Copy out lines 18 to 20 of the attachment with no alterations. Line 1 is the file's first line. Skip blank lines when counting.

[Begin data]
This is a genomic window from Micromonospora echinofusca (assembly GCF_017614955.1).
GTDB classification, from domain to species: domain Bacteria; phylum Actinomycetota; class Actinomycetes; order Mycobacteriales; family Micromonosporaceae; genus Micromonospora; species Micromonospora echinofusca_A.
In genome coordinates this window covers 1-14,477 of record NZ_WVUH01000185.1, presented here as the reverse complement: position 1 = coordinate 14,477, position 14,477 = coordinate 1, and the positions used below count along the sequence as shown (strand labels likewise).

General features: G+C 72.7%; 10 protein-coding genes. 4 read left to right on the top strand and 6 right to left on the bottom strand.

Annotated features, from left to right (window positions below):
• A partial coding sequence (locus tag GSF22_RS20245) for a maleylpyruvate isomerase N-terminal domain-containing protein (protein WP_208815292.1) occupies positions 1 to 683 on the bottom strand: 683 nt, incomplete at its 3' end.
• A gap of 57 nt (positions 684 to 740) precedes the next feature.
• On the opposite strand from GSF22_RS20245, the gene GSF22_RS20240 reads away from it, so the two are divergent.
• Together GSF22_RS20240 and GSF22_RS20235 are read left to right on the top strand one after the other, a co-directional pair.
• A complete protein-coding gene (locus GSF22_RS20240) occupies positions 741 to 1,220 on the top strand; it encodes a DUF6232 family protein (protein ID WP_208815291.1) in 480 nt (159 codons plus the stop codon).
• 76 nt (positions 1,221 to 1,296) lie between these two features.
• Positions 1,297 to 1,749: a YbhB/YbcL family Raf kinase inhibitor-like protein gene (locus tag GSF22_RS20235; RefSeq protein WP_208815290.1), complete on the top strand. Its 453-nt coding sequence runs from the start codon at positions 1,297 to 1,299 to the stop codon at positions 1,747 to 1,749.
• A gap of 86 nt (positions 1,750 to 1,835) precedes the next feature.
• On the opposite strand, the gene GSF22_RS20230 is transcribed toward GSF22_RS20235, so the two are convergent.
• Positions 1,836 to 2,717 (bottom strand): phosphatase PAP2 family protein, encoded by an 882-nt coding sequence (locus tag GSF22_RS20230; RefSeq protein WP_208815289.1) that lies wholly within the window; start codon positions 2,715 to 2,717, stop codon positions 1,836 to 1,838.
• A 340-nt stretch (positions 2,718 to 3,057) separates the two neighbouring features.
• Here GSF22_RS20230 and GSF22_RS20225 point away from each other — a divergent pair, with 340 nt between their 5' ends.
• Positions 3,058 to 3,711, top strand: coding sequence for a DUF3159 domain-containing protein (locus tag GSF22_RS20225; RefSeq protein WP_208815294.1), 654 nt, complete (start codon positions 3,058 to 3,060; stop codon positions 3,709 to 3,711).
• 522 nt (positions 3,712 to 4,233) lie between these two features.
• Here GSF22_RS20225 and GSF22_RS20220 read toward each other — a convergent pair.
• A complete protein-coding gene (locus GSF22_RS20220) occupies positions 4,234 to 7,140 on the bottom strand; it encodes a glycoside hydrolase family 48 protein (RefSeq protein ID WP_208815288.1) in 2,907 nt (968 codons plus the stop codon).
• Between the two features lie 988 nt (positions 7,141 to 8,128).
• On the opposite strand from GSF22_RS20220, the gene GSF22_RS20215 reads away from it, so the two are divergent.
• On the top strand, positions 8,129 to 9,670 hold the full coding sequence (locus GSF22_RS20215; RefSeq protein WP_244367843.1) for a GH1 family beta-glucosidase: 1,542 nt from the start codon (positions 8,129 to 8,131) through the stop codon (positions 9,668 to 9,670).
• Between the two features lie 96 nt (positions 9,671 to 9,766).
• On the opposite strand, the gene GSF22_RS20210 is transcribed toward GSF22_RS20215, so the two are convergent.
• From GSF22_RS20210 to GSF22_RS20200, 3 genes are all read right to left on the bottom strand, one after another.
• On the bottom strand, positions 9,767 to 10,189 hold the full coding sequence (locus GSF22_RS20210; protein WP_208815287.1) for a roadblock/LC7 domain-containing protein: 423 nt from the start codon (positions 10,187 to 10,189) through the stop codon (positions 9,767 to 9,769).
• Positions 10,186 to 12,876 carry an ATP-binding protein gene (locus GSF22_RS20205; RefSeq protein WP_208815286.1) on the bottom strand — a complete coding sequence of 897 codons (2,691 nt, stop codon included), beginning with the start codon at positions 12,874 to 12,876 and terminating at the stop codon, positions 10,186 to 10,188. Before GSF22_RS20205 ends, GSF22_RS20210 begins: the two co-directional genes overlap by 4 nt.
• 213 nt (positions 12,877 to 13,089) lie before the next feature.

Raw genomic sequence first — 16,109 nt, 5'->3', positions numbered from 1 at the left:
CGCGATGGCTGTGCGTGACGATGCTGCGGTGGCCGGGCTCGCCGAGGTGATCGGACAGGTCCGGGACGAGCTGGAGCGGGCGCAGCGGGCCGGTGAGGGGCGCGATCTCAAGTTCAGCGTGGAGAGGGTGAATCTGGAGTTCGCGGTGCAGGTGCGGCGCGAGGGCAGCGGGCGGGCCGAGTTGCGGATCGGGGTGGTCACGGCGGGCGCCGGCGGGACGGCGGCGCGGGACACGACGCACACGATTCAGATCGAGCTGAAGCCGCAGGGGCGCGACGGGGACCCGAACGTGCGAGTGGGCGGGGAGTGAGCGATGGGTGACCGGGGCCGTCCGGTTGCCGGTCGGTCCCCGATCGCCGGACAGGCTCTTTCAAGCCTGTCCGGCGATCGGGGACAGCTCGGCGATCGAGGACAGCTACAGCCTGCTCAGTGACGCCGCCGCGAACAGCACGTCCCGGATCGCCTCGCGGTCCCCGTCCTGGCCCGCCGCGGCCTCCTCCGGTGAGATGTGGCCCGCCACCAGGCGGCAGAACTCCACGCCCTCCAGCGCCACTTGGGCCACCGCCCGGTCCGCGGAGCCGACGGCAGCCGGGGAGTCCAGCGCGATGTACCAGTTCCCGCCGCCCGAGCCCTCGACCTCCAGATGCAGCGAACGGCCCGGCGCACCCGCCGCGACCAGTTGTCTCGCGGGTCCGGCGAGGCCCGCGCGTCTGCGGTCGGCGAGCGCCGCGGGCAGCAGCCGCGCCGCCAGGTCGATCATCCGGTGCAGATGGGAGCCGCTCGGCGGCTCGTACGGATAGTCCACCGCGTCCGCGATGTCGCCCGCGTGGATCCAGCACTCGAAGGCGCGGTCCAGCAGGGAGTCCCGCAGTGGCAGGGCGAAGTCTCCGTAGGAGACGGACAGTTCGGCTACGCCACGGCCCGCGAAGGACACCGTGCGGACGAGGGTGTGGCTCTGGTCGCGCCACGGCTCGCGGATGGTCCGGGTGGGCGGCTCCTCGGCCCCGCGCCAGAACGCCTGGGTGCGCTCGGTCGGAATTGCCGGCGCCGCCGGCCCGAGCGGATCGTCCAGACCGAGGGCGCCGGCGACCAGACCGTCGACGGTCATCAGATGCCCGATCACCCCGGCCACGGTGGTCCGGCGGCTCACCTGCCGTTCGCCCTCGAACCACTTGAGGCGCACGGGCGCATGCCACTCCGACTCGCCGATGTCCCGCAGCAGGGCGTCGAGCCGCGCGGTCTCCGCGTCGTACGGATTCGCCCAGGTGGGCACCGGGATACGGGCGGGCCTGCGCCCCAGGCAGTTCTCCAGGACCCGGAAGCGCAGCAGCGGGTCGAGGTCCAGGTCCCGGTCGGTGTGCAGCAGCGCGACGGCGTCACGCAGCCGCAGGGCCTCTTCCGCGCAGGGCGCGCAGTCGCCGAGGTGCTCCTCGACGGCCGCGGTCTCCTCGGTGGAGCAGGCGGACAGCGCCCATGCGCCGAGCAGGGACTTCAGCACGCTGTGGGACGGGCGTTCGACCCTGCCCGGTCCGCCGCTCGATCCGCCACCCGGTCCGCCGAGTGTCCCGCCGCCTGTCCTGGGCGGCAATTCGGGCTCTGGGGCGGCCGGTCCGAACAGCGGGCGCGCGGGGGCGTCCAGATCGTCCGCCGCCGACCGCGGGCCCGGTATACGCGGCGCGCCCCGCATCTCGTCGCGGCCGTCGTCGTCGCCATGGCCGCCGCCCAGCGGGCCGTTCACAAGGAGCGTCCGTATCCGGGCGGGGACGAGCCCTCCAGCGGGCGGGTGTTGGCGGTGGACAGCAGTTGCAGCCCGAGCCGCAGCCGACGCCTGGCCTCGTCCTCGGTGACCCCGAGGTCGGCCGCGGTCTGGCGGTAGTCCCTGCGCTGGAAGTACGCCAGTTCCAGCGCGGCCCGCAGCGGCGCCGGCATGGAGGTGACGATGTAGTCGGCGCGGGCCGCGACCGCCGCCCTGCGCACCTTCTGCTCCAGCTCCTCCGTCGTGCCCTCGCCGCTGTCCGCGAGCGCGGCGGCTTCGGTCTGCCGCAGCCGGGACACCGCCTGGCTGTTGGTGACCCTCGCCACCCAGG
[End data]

• Positions 3,058 to 3,711, top strand: coding sequence for a DUF3159 domain-containing protein (locus tag GSF22_RS20225; RefSeq protein WP_208815294.1), 654 nt, complete (start codon positions 3,058 to 3,060; stop codon positions 3,709 to 3,711).
• 522 nt (positions 3,712 to 4,233) lie between these two features.
• Here GSF22_RS20225 and GSF22_RS20220 read toward each other — a convergent pair.